Thus, the reader can see that the pediatric spinal immobilization and airway control board is easily adjustable, simple to apply, affords an ease of washing ability, allows for proper neutral alignment of the pediatric cervical spine, and creates a fully open and unobstructed pediatric airway in the fully immobilized trauma patient.

Although the description above contains many specifications, these should not be considered as limiting the scope of the invention, but as merely providing illustrations of some of the presently preferred embodiments of this invention. For example, the flexible restraining straps can be made of different sizes, shapes, and materials. The head restraining blocks and straps can also be made of different sizes, shapes, and materials such as plastics; disposable foam, cloth, or cardboard; as well as other easily sanitized items.

Accordingly, the scope of this invention should be determined not by the embodiments illustrated, but by the appended claims and their legal equivalents.

Patent Citations
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US4612678 *Mar 11, 1985Sep 23, 1986Margot FitschTrauma board and method of using same
US4655206 *Mar 2, 1984Apr 7, 1987Brian MoodySpinal restraint
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Referenced by
Citing PatentFiling datePublication dateApplicantTitle
US5745938 *Aug 30, 1996May 5, 1998Westvaco CorporationRescue board
US5862547 *Feb 25, 1998Jan 26, 1999Westvaco CorporationFor extricating an unconscious/injured patient from a confined space
US5950627 *Dec 24, 1996Sep 14, 1999Laerdal Medical CorporationSpine board
US6065165 *Aug 22, 1997May 23, 2000Hill-Rom, Inc.Prone patient apparatus
US6135114 *Mar 11, 1998Oct 24, 2000Duane R. ElliottVagabond restraint system
US6154902 *Oct 25, 1999Dec 5, 2000Critical Concepts, Inc.Apparatus and method for supporting a patient on a surface and stabilizing the patient's arm
US6223749 *Dec 14, 1999May 1, 2001W Roger BeatyCervical board and method of use
US6659104Jan 14, 2002Dec 9, 2003Adolph Kiefer & Associates, Inc.Cervical spine restraint and spine board equipped with same
US6966087 *Sep 11, 2002Nov 22, 2005Lydia Marie RobinettePediatric immobilizer
US8539621 *Mar 12, 2010Sep 24, 2013Tamra WestOperating table patient positioner and method
US8539622 *Nov 24, 2010Sep 24, 2013Tamra WestOperating table patient positioner and method
US8539623 *Jun 20, 2012Sep 24, 2013Tamra WestOperating table patient positioner and method
US8601623 *Aug 16, 2013Dec 10, 2013Tamra WestOperating table patient positioner and method
US8602032 *Apr 21, 2011Dec 10, 2013Gary Paul GoldsmithPatient positioning system
US8667629 *Jan 24, 2011Mar 11, 2014Marion MohrStretcher pad with child restraint system
US20100089410 *Oct 12, 2009Apr 15, 2010The Board Of Trustees Of The University Of IllinoisApparatus and method for airway patency and head immobilization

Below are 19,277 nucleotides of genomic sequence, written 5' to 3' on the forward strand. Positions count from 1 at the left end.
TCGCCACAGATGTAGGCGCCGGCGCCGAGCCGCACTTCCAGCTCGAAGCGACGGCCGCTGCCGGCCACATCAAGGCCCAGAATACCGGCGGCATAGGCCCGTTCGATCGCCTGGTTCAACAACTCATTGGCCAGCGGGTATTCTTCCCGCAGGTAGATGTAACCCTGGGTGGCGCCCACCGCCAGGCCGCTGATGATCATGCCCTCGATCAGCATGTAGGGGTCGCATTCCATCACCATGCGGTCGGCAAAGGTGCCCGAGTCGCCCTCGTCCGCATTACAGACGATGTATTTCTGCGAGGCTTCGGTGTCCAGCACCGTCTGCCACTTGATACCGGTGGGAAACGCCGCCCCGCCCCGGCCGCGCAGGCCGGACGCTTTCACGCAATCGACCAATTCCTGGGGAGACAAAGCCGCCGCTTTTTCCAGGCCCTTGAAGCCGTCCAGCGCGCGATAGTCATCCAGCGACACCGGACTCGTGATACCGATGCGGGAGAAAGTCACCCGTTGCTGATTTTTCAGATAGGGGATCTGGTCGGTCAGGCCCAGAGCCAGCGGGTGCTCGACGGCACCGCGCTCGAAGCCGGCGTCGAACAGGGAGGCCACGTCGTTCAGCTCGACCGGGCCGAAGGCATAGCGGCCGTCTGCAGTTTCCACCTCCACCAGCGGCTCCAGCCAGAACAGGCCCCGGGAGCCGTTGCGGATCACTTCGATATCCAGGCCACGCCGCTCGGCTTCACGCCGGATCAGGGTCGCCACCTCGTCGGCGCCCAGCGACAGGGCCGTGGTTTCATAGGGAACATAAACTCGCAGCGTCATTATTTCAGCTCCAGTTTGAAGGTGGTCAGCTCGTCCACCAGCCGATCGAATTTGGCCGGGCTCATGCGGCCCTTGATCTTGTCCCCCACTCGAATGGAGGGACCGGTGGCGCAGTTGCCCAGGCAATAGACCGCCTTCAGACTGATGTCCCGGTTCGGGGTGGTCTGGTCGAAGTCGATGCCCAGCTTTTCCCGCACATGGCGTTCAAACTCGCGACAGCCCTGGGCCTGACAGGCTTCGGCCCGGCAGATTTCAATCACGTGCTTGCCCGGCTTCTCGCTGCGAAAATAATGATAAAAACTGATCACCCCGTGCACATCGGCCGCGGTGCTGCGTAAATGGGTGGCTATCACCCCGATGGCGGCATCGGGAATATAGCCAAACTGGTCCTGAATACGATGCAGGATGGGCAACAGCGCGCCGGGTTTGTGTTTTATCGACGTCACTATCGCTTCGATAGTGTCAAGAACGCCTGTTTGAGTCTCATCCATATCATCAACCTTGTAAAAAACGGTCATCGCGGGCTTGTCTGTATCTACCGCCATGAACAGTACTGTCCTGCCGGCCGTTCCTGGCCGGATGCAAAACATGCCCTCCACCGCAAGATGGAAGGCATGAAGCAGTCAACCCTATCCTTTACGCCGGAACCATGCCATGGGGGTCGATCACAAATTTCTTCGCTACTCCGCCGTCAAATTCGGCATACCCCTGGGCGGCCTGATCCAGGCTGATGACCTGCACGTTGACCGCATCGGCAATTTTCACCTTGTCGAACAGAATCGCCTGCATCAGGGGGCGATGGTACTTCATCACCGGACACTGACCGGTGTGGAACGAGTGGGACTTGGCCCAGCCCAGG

US20100137750 *Feb 23, 2009Jun 3, 2010Grall Terrand BTherapeutic Deep Pressure Aid For Disabled Persons
US20100275377 *Mar 12, 2010Nov 4, 2010Tamra WestOperating table patient positioner and method
US20110179572 *Jan 24, 2011Jul 28, 2011Marion MohrStretcher pad with child restraint system
US20110219546 *Nov 24, 2010Sep 15, 2011Tamra WestOperating table patient positioner and method
US20120255124 *Jun 20, 2012Oct 11, 2012Tamra WestOperating table patient positioner and method
US20120266899 *Apr 21, 2011Oct 25, 2012Goldwall LlcPatient Positioning System
EP1992319A2 *May 13, 2008Nov 19, 2008Spencer Italia S.R.L.Pediatric backboard
Classifications
U.S. Classification5/628, 128/876, 128/870
International ClassificationA61F5/058, A61F5/37
Cooperative ClassificationA61F5/05883, A61F5/3769
European ClassificationA61F5/37F, A61F5/058K
Legal Events
DateCodeEventDescription
Nov 3, 2008PRDPPatent reinstated due to the acceptance of a late maintenance fee
Effective date: 20081104
Oct 16, 2008SULPSurcharge for late payment
Oct 16, 2008FPAYFee payment
Year of fee payment: 12
Jul 1, 2008FPExpired due to failure to pay maintenance fee
Effective date: 20080514
May 14, 2008REINReinstatement after maintenance fee payment confirmed
Nov 19, 2007REMIMaintenance fee reminder mailed
Oct 18, 2004PRDPPatent reinstated due to the acceptance of a late maintenance fee
Effective date: 20041020
Aug 17, 2004FPAYFee payment
Year of fee payment: 8
Aug 17, 2004SULPSurcharge for late payment
Jul 13, 2004FPExpired due to failure to pay maintenance fee
Effective date: 20040514
May 14, 2004REINReinstatement after maintenance fee payment confirmed
Dec 3, 2003REMIMaintenance fee reminder mailed
Oct 28, 1999ASAssignment
Owner name: POWELL, JOSEPH S., CALIFORNIA
Free format text: ASSIGNMENT OF INTEREST BY BILL OF SALE;ASSIGNOR:BUCKLEY, KELLY A.;REEL/FRAME:010340/0173
Effective date: 19970101
Owner name: POWELL, JOSEPH S. P.O. BOX 535 BIG BEAR CITY CALIF
Aug 30, 1999FPAYFee payment
Year of fee payment: 4